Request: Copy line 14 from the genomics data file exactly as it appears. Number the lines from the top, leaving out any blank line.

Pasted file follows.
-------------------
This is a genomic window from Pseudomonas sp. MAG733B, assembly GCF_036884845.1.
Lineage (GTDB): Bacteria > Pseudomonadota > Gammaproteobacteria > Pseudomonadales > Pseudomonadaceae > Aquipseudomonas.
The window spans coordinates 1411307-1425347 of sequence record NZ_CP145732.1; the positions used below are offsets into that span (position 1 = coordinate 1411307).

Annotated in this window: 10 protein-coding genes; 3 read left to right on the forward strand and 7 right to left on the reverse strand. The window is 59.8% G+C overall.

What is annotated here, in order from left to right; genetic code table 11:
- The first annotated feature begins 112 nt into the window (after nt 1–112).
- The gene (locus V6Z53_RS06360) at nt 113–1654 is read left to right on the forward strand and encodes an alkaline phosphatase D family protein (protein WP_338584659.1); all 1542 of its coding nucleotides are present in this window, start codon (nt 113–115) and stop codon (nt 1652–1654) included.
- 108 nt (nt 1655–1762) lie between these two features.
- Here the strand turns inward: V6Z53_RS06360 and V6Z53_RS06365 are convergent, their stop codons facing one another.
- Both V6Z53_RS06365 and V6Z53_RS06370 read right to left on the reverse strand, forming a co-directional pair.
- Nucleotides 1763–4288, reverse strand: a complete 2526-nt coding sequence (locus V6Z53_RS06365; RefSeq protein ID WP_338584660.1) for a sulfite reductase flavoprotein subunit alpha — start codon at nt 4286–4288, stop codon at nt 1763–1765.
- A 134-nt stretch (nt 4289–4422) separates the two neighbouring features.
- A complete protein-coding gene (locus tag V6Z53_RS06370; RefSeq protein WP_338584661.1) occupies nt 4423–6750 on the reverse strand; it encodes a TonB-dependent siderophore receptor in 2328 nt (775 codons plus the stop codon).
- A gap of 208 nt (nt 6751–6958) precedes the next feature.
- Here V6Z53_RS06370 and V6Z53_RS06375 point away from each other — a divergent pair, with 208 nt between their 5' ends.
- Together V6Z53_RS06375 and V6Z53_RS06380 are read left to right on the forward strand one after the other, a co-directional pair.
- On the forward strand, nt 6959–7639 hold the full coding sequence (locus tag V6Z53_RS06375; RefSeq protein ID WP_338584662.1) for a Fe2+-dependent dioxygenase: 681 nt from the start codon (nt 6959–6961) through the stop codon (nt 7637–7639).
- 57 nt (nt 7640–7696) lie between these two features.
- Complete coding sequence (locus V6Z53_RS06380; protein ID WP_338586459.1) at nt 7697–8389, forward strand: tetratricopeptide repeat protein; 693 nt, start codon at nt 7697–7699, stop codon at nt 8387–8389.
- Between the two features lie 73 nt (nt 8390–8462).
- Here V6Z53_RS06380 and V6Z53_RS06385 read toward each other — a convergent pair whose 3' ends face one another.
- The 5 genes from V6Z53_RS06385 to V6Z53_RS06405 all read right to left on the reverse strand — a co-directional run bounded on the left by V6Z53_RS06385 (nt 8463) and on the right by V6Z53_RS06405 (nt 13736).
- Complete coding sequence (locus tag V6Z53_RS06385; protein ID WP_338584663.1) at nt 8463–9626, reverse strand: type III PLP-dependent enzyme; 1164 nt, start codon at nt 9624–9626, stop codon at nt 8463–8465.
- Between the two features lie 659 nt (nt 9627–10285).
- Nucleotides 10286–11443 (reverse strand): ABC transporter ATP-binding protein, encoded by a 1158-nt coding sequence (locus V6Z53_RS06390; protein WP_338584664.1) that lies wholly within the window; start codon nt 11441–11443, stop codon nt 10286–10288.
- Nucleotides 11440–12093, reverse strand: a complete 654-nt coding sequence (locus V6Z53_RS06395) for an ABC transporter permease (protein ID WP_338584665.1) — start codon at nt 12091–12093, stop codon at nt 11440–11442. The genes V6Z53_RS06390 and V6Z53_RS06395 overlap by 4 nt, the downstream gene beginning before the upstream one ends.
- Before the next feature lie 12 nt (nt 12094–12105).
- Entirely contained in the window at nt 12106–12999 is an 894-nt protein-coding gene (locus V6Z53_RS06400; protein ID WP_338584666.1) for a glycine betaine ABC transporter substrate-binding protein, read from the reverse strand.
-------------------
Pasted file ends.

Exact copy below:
- A gap of 208 nt (nt 6751–6958) precedes the next feature.